Unlocking Warwick’s Christine Shaw wondered why her grandfather’s cousin, Clarence, was not among the names of the local men who were killed in the First World War and commemorated on Warwick War Memorial. Her tenacious research led to more missing names. With the help of the Town Council they are now in their rightful place on the memorial in Church Street.
With the approach of the 100th anniversary of Clarence’s death at the second battle of Passchendaele in October 1917, Christine tells the story of her journey into the past to ensure all of Warwick’s WW1 ‘Fallen’ will be remembered.
Warwick War Memorial and The Missing Names
I have been a member of the Unlocking Warwick group since its inception in 2012 – a friend recommended the group to me as she knew that I had an interest in local and social history.
At around the same time, I set up my family tree on Ancestry.co.uk. I initially concentrated on populating all of the names on my father’s side as I knew they were fairly local to Warwickshire and also have an unusual surname, Capers, which made it easier to track.
Once I had the tree populated back to 1760, I began to wonder about the detail surrounding my more recent relatives. As part of this work, I started to wonder why my Grandfather’s cousin, Clarence Charles Arthur Albert Edward Capers, was not on the main Warwick memorial in Church Street, as I already knew that he had been killed in the first world war. Clarence is commemorated at the Tyne Cot Memorial in Belgium as well as in St Nicholas Church, so there did not appear to be any reason why his name shouldn’t appear on the town’s main memorial.
I started my research with a visit to the Royal Warwickshire Regiment’s Museum in St John’s Warwick, which is just a stone’s throw from Clarence’s home at 11 Coten End. The team there were incredibly helpful, showing me Clarence’s entry in the South Warwickshire Roll of Honour book as well as providing me with a copy of the war diary for his regiment. We also found a book which was written by Clarence’s commanding officer, Major C A Bill, and this gave a fascinating insight into the lives of Clarence’s battalion up to his death during the second battle of Passchendaele on 26th October, 1917.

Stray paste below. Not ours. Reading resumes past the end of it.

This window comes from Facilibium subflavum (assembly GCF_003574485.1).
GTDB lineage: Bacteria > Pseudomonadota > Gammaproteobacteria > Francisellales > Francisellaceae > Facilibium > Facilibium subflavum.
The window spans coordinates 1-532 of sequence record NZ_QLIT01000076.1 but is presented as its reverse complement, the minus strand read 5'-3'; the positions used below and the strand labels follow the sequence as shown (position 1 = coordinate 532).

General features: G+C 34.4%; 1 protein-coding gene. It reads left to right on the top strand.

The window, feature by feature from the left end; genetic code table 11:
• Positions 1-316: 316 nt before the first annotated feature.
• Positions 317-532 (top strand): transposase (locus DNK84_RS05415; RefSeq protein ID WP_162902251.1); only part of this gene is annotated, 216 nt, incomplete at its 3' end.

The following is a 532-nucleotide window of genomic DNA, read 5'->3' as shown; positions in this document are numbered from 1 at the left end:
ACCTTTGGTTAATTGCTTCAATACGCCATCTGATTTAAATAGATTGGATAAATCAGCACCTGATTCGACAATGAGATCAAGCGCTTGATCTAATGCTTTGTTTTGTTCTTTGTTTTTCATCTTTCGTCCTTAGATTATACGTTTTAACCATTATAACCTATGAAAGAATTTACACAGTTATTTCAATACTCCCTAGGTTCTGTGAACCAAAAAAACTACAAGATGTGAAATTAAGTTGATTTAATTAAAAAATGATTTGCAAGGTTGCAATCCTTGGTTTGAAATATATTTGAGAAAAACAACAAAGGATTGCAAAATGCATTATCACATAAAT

Now convinced that Clarence should be remembered, I contacted Derek Maudlin, Warwick’s Town Clerk at the time, who promised that, providing that my research was valid, he would make sure Clarence’s name was added before the 2015 Remembrance service. During this conversation I offered to also look into whether there were any other missing names for WWI, so that they could be included at the same time.
I stood in the wind and rain by the memorial and wrote down all of the names before going home and comparing them to the names in “The County of Warwickshire Roll of Honour.” This threw up several names which I then looked up on the Ancestry website. To round off my research, I made a visit to the County Record Office in Cape Road and was delighted to find the original list of names for those who were to be included in “The Warwick Shrine.” This was quite moving as each slip was submitted by the next of kin of the dead soldier. I started to think that, perhaps, Clarence hadn’t been included because he was “Dead – missing in action” and his parents might have been holding on to the slender chance that he might one day return.
Once all my checking had been done, I had a list of five men, who I considered had been omitted in error.
Luckily, the Town Council agreed and all five names appear on the new plaque, which was added just a week before the 2015 Armistice Service.
The Courier, our local paper, gave front page coverage to the missing men and mentioned each one individually, a fitting tribute, which was thoroughly deserved and long overdue .